Focusing public attention on emerging privacy and civil liberties issues

EPIC FOIA: Automated License Plate Readers (FBI)

Background

Automated License Plate Reader (ALPR) systems employ optical recognition on video images in order to read license plates on motor vehicles. These camera systems can be mounted on motor vehicles, such as police cars, or placed in stationary locations, affixed to the entrances of bridges, tunnels, or other landmarks. The data gathered by the ALPRs can be stored, compared to information in databases, or linked to other applications.

The Federal Bureau of Investigation (FBI) compares license plates against its National Crime Information Center (NCIC) database. The NCIC database provides law enforcement agencies with access to a computerized network of millions of records regarding criminal activity. For the first 30 years of the NCIC system, the FBI operated the database with the accuracy requirements of the Privacy Act of 1974 in place. The Act requires that any agency that maintains a system of records “maintain all records which are used . . . in making any determination about any individual with such accuracy, relevance, timeliness, and completeness as is reasonably necessary to assure fairness to the individuals in the determination.” In 2003, the FBI established a new rule exempting the NCIC system from the Privacy Act accuracy requirements.

In addition to the FBI using NCIC to compare license plate data, 1 other federal agency, 46 states, the District of Columbia, and 33 local agencies have all signed formal agreements with the FBI to use the NCIC database for their LPR programs.

EPIC's Interest

EPIC has been involved in evaluating the privacy implications of license plate readers and informing the public of their privacy implications. ALPR technology is becoming more widespread and can be used to track vehicle movements and thus raise informational privacy issues similar to those raised in U.S. v. Jones.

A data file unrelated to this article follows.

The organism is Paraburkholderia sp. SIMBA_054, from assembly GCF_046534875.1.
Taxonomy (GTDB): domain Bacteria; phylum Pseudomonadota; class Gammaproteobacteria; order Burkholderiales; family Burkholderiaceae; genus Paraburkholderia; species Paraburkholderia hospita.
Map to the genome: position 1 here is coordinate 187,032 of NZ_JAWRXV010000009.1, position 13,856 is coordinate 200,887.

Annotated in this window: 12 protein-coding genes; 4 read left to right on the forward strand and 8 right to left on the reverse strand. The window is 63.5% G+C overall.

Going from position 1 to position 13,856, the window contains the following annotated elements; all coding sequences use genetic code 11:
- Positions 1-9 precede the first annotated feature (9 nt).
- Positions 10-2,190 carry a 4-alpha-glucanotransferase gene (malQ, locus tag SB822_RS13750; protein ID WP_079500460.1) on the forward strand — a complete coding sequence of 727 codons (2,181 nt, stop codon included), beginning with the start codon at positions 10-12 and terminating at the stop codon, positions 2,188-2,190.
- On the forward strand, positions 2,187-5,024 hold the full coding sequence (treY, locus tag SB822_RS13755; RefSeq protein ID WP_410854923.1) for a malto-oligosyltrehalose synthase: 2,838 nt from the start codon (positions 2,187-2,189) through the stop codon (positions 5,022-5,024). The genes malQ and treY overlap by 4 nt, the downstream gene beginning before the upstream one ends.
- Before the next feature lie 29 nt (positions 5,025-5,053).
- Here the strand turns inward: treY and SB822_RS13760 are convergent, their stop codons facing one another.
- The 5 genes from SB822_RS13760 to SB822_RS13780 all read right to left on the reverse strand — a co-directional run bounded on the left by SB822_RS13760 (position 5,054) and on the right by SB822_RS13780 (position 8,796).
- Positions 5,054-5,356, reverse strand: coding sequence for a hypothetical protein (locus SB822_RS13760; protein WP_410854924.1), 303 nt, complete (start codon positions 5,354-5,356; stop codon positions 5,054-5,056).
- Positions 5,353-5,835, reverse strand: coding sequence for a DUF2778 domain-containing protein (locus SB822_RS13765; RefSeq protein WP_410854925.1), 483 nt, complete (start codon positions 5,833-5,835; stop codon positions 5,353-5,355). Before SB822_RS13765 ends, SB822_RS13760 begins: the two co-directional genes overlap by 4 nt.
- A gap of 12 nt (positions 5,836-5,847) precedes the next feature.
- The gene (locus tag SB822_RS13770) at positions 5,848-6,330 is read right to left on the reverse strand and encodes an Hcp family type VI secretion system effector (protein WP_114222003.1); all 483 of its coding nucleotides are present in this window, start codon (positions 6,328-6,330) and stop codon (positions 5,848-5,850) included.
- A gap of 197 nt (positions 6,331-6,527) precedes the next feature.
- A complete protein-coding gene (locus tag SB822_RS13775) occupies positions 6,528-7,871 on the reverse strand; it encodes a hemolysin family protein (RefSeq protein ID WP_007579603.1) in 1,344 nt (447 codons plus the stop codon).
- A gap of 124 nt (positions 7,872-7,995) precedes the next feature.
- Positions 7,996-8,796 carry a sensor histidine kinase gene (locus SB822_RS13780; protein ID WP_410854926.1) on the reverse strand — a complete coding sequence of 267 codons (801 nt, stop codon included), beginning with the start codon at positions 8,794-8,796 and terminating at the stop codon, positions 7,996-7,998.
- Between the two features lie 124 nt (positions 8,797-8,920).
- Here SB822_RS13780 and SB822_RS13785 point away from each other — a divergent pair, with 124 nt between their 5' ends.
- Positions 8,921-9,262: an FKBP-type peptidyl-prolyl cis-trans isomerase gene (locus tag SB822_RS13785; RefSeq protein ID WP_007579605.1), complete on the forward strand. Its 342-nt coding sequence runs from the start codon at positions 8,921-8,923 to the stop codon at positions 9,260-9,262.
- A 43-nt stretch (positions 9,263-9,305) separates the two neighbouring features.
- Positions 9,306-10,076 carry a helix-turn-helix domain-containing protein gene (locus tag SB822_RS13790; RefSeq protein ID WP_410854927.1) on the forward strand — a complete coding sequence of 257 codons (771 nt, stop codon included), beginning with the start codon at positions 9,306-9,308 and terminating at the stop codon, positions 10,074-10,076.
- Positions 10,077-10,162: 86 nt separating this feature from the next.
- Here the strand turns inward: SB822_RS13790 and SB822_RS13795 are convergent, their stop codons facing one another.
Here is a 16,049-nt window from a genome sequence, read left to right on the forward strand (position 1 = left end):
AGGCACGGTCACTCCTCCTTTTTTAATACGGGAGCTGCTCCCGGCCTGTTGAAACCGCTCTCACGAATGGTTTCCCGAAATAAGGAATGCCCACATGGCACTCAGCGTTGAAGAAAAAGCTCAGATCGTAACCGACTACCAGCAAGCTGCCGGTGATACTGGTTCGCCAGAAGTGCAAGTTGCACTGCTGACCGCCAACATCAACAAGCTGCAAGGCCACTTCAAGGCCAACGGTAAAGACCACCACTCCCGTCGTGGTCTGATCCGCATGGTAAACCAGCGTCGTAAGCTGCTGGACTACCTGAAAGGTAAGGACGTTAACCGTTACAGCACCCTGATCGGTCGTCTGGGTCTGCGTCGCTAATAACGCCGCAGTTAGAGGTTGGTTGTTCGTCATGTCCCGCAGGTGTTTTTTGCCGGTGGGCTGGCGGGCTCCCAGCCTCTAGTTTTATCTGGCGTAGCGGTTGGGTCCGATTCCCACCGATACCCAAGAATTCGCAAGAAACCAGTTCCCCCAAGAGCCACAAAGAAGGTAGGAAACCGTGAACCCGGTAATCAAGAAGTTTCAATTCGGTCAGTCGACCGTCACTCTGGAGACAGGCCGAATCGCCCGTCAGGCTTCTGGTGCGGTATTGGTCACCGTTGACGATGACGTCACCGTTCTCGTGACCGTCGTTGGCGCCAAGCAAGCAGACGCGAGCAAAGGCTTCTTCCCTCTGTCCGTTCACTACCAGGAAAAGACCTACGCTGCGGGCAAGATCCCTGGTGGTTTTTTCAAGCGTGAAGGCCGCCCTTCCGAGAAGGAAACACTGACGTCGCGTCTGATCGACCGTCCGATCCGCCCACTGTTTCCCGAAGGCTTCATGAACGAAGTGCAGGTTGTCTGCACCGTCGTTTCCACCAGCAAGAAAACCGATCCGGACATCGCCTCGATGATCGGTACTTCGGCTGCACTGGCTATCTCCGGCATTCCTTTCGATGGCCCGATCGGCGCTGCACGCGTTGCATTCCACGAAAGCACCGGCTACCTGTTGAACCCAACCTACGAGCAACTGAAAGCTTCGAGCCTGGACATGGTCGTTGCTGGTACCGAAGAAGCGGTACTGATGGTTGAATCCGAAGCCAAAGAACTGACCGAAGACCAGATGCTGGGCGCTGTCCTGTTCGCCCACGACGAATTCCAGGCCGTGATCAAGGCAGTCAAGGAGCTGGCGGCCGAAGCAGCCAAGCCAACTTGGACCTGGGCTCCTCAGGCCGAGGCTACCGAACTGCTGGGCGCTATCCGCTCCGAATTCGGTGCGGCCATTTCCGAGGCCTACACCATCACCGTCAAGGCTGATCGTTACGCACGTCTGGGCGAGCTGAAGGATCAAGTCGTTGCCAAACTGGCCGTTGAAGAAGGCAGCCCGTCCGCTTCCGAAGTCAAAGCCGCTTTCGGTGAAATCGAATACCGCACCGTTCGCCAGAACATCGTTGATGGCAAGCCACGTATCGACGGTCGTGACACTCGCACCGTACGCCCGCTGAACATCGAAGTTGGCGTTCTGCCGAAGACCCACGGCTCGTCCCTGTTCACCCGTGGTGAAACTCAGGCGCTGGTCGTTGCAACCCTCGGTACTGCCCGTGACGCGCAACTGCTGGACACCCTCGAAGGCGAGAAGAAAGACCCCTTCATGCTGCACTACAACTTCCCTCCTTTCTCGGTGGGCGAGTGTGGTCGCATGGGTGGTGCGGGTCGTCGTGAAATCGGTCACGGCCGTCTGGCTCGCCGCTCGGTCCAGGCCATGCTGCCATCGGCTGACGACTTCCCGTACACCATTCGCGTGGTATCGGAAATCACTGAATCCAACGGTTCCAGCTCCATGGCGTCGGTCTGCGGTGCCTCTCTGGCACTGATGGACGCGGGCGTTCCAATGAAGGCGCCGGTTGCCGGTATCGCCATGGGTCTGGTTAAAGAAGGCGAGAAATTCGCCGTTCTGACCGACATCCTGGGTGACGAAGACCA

EPIC's Freedom of Information Act Request

Because of the potential privacy risks posed by automated license plate readers, on June 8, 2012, EPIC filed a FOIA request with the Department of Justice and its sub-agencies including: The Bureau of Alcohol, Tobacco, Firearms, and Explosives; The Drug Enforcement Administration; and the Federal Bureau of Investigation among other sub-agencies. EPIC requested the following agency records:

  1. All legal analyses, legal memoranda, final decisions, images, and related records regarding the national LPR initiative in its current or previous forms;

  2. All documentation, including but not limited to guidelines, data retention policies, and training materials, relating to the data collection process, usage, and storage of information gathered by the LPR initiative;

  3. Any privacy impact assessments, privacy impact statements, and protocols performed, both past and present, for the DICE program and the LPR initiative;

  4. Any memoranda of understanding between the DHS, DOJ, or any other federal, state, or local level government agencies, sub-agencies, or task forces in regard to the LPR initiative.

Starting in April 2013, EPIC began receiving a rolling production of documents from the FBI regarding its license plate reader program.

Documents:

First Interim Production

Second Production

Third Interim Production

Fourth Interim Production

Fifth Interim Production

Sixth Interim Production

Seventh Interim Production

Eighth Interim Production